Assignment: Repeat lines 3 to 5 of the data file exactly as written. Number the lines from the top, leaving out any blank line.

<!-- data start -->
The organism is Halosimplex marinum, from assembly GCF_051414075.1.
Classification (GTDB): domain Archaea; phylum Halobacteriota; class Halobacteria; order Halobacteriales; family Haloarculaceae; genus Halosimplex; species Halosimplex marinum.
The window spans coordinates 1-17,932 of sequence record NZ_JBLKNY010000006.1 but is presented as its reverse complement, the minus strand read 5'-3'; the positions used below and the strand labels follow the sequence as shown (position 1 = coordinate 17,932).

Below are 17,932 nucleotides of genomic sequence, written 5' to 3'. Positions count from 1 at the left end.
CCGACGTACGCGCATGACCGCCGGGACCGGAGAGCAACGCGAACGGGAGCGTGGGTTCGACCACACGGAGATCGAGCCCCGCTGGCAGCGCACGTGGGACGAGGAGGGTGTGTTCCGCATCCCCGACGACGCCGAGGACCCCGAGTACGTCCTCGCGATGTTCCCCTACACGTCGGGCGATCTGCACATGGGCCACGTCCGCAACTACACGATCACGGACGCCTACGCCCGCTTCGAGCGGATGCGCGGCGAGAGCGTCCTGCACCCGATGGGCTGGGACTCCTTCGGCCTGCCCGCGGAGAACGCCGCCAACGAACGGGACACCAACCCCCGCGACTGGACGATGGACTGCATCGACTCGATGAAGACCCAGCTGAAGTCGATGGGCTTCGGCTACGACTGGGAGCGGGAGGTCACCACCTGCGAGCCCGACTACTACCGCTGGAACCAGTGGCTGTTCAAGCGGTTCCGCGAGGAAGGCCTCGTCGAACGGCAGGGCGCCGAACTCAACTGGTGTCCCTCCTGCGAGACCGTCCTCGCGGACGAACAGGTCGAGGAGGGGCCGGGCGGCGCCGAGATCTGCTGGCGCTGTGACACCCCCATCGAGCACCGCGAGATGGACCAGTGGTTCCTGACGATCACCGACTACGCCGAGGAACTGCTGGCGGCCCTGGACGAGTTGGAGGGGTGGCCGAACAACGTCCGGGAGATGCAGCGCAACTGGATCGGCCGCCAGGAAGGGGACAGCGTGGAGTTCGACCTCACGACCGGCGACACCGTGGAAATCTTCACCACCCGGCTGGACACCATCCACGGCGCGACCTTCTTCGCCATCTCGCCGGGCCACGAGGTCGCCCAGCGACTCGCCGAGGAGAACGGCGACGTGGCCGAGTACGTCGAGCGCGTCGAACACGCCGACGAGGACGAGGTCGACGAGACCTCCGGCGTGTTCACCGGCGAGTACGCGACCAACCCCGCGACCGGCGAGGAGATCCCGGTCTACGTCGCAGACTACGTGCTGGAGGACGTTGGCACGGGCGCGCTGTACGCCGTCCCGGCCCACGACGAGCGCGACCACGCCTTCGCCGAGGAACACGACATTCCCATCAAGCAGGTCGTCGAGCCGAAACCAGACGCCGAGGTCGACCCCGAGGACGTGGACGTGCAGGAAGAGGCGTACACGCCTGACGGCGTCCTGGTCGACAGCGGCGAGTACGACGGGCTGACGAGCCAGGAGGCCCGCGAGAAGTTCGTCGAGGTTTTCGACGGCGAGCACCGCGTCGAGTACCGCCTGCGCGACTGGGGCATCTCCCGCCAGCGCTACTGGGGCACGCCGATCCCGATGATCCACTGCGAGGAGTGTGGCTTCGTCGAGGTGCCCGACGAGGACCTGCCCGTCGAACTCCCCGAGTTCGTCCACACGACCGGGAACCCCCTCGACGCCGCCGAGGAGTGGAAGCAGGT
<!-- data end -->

The window spans coordinates 1-17,932 of sequence record NZ_JBLKNY010000006.1 but is presented as its reverse complement, the minus strand read 5'-3'; the positions used below and the strand labels follow the sequence as shown (position 1 = coordinate 17,932).

Below are 17,932 nucleotides of genomic sequence, written 5' to 3'. Positions count from 1 at the left end.
CCGACGTACGCGCATGACCGCCGGGACCGGAGAGCAACGCGAACGGGAGCGTGGGTTCGACCACACGGAGATCGAGCCCCGCTGGCAGCGCACGTGGGACGAGGAGGGTGTGTTCCGCATCCCCGACGACGCCGAGGACCCCGAGTACGTCCTCGCGATGTTCCCCTACACGTCGGGCGATCTGCACATGGGCCACGTCCGCAACTACACGATCACGGACGCCTACGCCCGCTTCGAGCGGATGCGCGGCGAGAGCGTCCTGCACCCGATGGGCTGGGACTCCTTCGGCCTGCCCGCGGAGAACGCCGCCAACGAACGGGACACCAACCCCCGCGACTGGACGATGGACTGCATCGACTCGATGAAGACCCAGCTGAAGTCGATGGGCTTCGGCTACGACTGGGAGCGGGAGGTCACCACCTGCGAGCCCGACTACTACCGCTGGAACCAGTGGCTGTTCAAGCGGTTCCGCGAGGAAGGCCTCGTCGAACGGCAGGGCGCCGAACTCAACTGGTGTCCCTCCTGCGAGACCGTCCTCGCGGACGAACAGGTCGAGGAGGGGCCGGGCGGCGCCGAGATCTGCTGGCGCTGTGACACCCCCATCGAGCACCGCGAGATGGACCAGTGGTTCCTGACGATCACCGACTACGCCGAGGAACTGCTGGCGGCCCTGGACGAGTTGGAGGGGTGGCCGAACAACGTCCGGGAGATGCAGCGCAACTGGATCGGCCGCCAGGAAGGGGACAGCGTGGAGTTCGACCTCACGACCGGCGACACCGTGGAAATCTTCACCACCCGGCTGGACACCATCCACGGCGCGACCTTCTTCGCCATCTCGCCGGGCCACGAGGTCGCCCAGCGACTCGCCGAGGAGAACGGCGACGTGGCCGAGTACGTCGAGCGCGTCGAACACGCCGACGAGGACGAGGTCGACGAGACCTCCGGCGTGTTCACCGGCGAGTACGCGACCAACCCCGCGACCGGCGAGGAGATCCCGGTCTACGTCGCAGACTACGTGCTGGAGGACGTTGGCACGGGCGCGCTGTACGCCGTCCCGGCCCACGACGAGCGCGACCACGCCTTCGCCGAGGAACACGACATTCCCATCAAGCAGGTCGTCGAGCCGAAACCAGACGCCGAGGTCGACCCCGAGGACGTGGACGTGCAGGAAGAGGCGTACACGCCTGACGGCGTCCTGGTCGACAGCGGCGAGTACGACGGGCTGACGAGCCAGGAGGCCCGCGAGAAGTTCGTCGAGGTTTTCGACGGCGAGCACCGCGTCGAGTACCGCCTGCGCGACTGGGGCATCTCCCGCCAGCGCTACTGGGGCACGCCGATCCCGATGATCCACTGCGAGGAGTGTGGCTTCGTCGAGGTGCCCGACGAGGACCTGCCCGTCGAACTCCCCGAGTTCGTCCACACGACCGGGAACCCCCTCGACGCCGCCGAGGAGTGGAAGCAGGT